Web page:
Hey, I’m excited that you’re considering the usage of state machines in React applications — they definitely do cut down the complexity of your app as your app grows.
However, (and I’m sorry, I really hate to be that guy) there’s a few concerns I have with your approach. The biggest is that this is not a proper finite state machine, because it lacks transitions. There is nothing in the code that indicates that “when the user is in state A, and event E happens, transition to state B”. This is crucially important for FSMs in UIs, because it enumerates what is allowed to be done, and what state transitions the user can make.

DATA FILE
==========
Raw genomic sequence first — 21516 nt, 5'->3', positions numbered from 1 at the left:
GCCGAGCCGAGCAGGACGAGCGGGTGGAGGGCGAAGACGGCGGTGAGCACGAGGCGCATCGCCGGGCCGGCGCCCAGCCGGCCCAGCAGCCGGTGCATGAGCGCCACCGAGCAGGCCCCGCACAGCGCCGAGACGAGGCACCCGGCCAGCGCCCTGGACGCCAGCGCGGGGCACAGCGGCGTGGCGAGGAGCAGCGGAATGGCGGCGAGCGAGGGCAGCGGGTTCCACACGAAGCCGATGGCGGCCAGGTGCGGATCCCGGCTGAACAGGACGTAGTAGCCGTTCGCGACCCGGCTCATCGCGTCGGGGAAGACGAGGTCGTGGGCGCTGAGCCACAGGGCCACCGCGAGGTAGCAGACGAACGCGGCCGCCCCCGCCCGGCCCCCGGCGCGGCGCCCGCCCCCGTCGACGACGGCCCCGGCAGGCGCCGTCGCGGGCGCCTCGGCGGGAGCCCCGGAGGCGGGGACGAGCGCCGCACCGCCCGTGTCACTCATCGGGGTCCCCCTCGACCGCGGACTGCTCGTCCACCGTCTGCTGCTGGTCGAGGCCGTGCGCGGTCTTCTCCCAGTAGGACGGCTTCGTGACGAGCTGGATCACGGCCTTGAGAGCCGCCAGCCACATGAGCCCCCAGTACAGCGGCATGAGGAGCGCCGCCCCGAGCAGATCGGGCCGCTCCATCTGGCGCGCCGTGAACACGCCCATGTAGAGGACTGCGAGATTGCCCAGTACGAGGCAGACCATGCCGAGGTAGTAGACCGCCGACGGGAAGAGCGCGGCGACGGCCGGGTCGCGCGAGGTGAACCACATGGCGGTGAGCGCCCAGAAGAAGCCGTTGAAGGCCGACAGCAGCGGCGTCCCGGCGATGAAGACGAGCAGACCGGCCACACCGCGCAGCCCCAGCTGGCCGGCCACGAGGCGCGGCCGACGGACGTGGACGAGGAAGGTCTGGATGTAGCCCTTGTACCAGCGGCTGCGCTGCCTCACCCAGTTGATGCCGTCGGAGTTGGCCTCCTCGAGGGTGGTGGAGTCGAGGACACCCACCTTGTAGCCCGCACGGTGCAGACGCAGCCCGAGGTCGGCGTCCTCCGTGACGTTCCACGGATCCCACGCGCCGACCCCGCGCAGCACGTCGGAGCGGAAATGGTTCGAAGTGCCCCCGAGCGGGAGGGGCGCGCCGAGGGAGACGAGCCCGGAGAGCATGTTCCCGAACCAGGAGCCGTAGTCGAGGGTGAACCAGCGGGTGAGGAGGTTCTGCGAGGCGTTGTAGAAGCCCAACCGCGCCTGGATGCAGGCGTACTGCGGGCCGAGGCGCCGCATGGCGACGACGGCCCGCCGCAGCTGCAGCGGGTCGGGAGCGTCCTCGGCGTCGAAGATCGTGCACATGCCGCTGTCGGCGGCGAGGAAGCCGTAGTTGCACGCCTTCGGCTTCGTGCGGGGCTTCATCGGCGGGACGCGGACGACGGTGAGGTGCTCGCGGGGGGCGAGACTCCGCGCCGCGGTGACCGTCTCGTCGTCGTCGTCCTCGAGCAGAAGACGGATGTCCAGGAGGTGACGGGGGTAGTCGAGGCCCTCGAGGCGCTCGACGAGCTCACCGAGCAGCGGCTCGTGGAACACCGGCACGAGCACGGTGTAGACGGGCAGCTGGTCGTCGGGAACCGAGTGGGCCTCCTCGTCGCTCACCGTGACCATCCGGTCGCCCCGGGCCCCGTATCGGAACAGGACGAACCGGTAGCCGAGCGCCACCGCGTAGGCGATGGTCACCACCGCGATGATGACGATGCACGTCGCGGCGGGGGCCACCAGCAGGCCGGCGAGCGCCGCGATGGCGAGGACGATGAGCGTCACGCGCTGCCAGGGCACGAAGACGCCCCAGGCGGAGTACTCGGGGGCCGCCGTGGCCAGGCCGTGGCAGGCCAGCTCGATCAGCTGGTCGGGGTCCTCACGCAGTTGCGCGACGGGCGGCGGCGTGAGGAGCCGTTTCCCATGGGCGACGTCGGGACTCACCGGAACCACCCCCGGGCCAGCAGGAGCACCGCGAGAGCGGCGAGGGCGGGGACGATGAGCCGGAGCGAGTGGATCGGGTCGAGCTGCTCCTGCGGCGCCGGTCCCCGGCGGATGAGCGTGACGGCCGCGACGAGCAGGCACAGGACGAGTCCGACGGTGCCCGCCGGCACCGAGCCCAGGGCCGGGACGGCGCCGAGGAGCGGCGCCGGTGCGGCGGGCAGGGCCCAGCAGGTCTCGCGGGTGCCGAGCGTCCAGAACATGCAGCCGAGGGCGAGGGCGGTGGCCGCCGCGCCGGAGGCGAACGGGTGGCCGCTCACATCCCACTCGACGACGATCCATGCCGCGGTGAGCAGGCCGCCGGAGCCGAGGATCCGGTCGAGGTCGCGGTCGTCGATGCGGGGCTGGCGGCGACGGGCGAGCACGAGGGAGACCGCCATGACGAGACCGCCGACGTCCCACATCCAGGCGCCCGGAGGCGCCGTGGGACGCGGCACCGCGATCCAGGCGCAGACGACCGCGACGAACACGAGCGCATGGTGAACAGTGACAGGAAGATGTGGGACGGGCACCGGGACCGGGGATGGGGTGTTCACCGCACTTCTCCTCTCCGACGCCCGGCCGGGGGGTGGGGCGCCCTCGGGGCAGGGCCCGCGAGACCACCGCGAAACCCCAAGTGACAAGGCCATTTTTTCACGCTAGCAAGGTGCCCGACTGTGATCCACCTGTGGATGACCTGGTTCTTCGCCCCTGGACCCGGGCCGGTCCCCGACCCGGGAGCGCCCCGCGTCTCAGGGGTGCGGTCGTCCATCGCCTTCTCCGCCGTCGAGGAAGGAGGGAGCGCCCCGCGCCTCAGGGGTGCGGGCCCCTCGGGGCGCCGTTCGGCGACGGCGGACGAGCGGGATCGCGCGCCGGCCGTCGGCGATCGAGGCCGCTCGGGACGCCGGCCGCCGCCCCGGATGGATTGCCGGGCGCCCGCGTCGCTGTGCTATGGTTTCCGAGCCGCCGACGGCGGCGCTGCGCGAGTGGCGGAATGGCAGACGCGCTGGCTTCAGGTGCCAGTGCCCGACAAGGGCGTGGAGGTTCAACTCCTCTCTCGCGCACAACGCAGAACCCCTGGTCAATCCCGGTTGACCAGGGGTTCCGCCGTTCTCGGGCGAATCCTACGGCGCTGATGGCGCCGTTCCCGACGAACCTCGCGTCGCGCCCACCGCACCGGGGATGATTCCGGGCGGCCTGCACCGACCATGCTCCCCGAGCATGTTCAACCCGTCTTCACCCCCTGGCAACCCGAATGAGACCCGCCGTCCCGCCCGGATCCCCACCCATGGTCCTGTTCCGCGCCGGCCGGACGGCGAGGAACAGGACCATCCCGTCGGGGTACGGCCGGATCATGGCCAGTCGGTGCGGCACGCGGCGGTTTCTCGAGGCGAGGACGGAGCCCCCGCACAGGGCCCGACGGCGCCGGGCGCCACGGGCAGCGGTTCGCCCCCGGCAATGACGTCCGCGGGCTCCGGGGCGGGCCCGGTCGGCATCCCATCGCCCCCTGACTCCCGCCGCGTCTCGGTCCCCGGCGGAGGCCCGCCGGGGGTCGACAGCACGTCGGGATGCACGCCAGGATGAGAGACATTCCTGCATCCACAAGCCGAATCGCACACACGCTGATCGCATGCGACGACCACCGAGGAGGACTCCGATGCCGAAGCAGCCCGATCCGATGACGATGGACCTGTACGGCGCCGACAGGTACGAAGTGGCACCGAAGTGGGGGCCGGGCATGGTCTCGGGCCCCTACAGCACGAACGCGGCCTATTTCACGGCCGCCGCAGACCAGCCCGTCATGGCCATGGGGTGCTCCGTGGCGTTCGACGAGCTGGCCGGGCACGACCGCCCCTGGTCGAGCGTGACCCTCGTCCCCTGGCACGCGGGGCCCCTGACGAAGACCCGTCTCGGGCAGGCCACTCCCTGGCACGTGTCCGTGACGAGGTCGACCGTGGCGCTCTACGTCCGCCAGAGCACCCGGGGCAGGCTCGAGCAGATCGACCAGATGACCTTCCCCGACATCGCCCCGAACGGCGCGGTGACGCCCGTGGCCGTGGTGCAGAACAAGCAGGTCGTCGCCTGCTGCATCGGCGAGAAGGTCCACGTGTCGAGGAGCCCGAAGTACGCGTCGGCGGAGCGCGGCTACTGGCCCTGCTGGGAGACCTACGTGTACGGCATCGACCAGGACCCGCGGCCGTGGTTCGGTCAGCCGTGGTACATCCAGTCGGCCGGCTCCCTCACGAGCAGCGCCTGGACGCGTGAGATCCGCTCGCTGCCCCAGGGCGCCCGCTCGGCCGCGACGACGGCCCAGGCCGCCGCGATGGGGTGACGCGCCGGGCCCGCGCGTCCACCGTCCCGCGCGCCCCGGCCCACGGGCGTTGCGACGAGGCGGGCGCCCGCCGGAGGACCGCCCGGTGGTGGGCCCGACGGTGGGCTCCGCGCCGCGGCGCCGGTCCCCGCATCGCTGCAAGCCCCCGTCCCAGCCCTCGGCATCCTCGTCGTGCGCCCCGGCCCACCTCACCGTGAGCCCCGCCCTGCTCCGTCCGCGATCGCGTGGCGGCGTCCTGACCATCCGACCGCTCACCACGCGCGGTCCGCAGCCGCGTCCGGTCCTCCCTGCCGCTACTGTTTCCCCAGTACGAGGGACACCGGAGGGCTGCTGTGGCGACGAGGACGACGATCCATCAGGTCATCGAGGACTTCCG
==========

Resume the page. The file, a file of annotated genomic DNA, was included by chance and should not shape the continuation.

If this were a real app, and I click “submit”, but I continue editing, chances are, I’m going to have an unexpected result. What value will be submitted? The pre-submit value or the post-submit value?
You can also do this with much, much less boilerplate. I’ve written an article about this and would recommend it, if you are looking to integrate a working state machine with very little boilerplate and no libraries: https://css-tricks.com/robust-react-user-interfaces-with-finite-state-machines/
I’m happy your article mentioned the intuition about boolean flags being an unscalable way to handle finite app states, though. That’s an important point and valuable insight. This is all a great start.
If you’d like to continue the conversation (would be happy to hear your thoughts!) you can join the statecharts community at https://spectrum.chat/statecharts.